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Paulownia [paʊˈlɔnɪ.a] is a genus of six to 17 species (depending on taxonomic authority) of flowering plants in the family Paulowniaceae, related to and sometimes included in the Scrophulariaceae. They are present in much of China, south to northern Laos and Vietnam and are long cultivated elsewhere in eastern Asia, notably in Japan and Korea. They are deciduous trees 12–15 m (39–49 ft) tall, with large, heart-shaped leaves 15–40 cm across, arranged in opposite pairs on the stem. The flowers are produced in early spring on panicles 10–30 cm long, with a tubular purple corolla resembling a foxglove flower. The fruit is a dry capsule, containing thousands of minute seeds.

Paulownia imperialis leaf 345.jpg
Paulownia tomentosa foliage
Scientific classification e
Kingdom: Plantae
Clade: Angiosperms
Clade: Eudicots
Clade: Asterids
Order: Lamiales
Family: Paulowniaceae
Genus: Paulownia
Siebold & Zucc.

Six to 17 species, including:
Paulownia catalpifolia
Paulownia coreana
Paulownia elongata
Paulownia fargesii
Paulownia fortunei
Paulownia kawakamii
Paulownia taiwaniana
Paulownia tomentosa

Paulownia fortunei flowers and bark

The genus, originally Pavlovnia but now usually spelled Paulownia, was named in honour of Anna Paulowna, queen consort of The Netherlands (1795–1865), daughter of Tsar Paul I of Russia. It is also called "princess tree" for the same reason.[1]

Paulownia is an early colonizer of sterile soils (such as after a high temperature wildfire), because its seeds are easily killed off by soil fungi. In fact, it is so difficult to start Paulownia by seed that successful plantations purchase rootstock or seedlings—or propagate their own. Remarkably, although seeds, seedlings, and roots of even mature trees are so susceptible to rot, the wood is not and is used for boat building and surfboards.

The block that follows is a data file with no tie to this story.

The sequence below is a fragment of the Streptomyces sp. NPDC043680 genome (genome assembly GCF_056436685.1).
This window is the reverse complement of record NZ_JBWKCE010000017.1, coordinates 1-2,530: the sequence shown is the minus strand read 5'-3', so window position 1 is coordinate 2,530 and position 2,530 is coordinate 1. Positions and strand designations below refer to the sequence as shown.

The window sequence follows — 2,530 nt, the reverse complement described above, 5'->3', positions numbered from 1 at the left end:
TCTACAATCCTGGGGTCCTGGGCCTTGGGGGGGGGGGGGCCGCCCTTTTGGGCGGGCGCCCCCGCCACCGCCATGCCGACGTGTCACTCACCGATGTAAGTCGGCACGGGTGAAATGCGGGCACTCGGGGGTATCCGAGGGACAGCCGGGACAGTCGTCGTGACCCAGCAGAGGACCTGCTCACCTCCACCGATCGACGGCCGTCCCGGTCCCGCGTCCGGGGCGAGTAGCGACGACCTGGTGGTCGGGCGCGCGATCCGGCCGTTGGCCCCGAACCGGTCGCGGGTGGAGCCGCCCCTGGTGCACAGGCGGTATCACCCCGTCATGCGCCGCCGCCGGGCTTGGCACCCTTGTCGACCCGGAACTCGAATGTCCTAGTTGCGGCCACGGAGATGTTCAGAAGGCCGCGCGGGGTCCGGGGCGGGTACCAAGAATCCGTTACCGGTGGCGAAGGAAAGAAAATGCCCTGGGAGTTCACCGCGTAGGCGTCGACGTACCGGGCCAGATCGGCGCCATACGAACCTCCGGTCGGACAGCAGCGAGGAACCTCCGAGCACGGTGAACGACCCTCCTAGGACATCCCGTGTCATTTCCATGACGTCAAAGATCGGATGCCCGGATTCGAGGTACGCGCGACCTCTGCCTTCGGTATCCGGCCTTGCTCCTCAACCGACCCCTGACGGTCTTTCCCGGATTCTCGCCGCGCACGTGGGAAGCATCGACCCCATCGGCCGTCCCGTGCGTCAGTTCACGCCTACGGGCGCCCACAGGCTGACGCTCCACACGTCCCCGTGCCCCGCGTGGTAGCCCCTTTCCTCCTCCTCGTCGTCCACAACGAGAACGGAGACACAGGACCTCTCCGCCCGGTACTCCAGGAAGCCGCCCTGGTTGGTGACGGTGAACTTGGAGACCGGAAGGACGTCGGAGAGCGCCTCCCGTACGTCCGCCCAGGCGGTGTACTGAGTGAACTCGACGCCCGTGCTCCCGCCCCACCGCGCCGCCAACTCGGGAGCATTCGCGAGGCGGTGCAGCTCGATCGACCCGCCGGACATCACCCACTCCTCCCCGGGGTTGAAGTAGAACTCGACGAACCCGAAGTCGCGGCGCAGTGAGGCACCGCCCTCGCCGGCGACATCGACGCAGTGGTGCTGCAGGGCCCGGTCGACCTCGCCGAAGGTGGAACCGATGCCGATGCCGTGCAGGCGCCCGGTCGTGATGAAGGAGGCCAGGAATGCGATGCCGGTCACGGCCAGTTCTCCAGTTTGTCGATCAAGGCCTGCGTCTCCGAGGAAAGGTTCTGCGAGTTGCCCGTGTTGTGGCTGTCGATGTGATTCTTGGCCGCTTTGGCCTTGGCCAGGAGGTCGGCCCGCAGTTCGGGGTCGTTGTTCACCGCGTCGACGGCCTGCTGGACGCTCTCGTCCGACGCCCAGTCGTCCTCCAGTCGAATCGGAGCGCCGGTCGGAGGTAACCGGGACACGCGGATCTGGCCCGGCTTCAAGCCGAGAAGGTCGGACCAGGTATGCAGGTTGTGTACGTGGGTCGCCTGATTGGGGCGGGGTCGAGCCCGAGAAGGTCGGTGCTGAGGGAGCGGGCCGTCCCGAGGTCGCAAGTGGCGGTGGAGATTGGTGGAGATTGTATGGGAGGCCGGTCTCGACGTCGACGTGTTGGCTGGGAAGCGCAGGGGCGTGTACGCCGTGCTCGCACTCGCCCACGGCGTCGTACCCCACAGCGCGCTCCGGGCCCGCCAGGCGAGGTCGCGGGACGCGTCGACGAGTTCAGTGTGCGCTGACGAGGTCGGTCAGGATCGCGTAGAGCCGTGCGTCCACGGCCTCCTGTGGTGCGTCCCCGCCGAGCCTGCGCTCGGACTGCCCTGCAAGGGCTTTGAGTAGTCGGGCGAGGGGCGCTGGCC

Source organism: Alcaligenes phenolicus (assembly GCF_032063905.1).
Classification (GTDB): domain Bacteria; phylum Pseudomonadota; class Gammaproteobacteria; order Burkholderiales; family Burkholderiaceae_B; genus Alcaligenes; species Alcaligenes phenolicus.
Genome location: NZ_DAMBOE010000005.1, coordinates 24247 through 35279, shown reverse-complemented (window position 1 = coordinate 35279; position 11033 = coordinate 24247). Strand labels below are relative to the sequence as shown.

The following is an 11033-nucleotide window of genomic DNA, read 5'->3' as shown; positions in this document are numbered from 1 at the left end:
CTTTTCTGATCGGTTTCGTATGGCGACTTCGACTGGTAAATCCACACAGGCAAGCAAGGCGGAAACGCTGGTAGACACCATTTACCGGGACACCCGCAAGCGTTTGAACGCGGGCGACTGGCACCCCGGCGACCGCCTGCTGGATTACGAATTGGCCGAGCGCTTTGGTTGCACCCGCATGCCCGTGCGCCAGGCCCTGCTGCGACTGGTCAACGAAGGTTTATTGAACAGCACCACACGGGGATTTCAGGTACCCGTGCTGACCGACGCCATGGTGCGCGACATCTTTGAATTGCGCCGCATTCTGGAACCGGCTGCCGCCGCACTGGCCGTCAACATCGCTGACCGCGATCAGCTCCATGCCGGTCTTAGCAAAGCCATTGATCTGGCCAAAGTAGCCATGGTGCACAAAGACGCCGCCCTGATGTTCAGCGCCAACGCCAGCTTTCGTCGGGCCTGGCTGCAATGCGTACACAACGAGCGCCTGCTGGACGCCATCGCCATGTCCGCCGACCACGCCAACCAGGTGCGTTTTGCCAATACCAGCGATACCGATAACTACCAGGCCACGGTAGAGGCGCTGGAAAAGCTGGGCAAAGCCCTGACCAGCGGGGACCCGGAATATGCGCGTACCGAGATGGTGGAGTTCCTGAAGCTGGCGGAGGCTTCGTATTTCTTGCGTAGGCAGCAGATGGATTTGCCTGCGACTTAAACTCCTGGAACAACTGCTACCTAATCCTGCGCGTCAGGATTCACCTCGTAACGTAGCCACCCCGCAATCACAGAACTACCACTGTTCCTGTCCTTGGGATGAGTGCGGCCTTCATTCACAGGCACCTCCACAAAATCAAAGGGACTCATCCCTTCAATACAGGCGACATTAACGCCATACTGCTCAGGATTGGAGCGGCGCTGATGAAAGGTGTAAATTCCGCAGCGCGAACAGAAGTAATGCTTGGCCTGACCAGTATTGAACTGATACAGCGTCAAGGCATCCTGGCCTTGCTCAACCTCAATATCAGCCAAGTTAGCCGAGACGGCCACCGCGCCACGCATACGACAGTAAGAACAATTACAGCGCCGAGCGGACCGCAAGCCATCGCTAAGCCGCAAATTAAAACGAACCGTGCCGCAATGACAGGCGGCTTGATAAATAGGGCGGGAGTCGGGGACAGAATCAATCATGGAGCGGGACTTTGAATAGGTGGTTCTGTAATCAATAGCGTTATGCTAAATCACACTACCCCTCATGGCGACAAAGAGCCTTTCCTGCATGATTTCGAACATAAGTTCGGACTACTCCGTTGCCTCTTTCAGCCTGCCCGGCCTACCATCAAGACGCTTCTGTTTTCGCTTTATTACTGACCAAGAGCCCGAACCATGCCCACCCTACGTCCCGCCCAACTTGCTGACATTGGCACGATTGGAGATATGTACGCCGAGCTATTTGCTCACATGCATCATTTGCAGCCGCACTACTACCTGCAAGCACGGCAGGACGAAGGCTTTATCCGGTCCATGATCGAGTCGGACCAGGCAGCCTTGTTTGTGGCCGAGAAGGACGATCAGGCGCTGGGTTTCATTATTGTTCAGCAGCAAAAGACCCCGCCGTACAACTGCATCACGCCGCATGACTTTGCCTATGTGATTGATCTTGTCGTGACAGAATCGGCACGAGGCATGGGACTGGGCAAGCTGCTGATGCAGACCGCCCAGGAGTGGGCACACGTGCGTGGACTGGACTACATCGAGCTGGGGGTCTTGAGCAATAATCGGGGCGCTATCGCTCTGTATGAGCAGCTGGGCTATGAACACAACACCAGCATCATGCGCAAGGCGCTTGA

Fossil recordEdit

Paulownia once occurred in North America, with fossil found leaves in Tertiary strata of Ellensburg Canyon of Washington state.[2]

Paulownia macrofossils have been recovered from the late Zanclean stage of the Pliocene sites in Pocapaglia, Italy[3] and Paulownia caucasica macrofossils have been recovered from strata of the Serravallian stage of the Miocene in Georgia in the Caucasus region.[4]


In China, it is popular for roadside planting and as an ornamental tree. Paulownia needs much light and does not like high water tables. Paulownia grown on plantations generally has widely spaced growth rings, meaning that it is soft and of little value; wood with close growth rings is harder and of higher value.[citation needed] It is important in China, Korea, and Japan for making the soundboards of stringed musical instruments such as the guqin, guzheng, pipa, koto, and gayageum.[5][citation needed] It is also becoming more popular in the building of electric guitars, due to its affordability, availability, tone and looks. Paulownia was recently used in the making of a Brad Paisley Fender Telecaster guitar.[6]

Paulownia is also used in Chinese agroforestry systems because it grows fast, its wood is light but strong, its flowers are rich in nectar, its leaves make good fodder for farm animals, it is deep-rooting, and it is late-leafing and its canopy is quite sparse so that crops below it get both light enough to grow and shelter.[7]

This Paulownia flower pattern (go-shichi-no-kiri) is the symbol of the Office of the Prime Minister of Japan. It also decorates the Order of the Rising Sun and the Order of the Paulownia Flowers.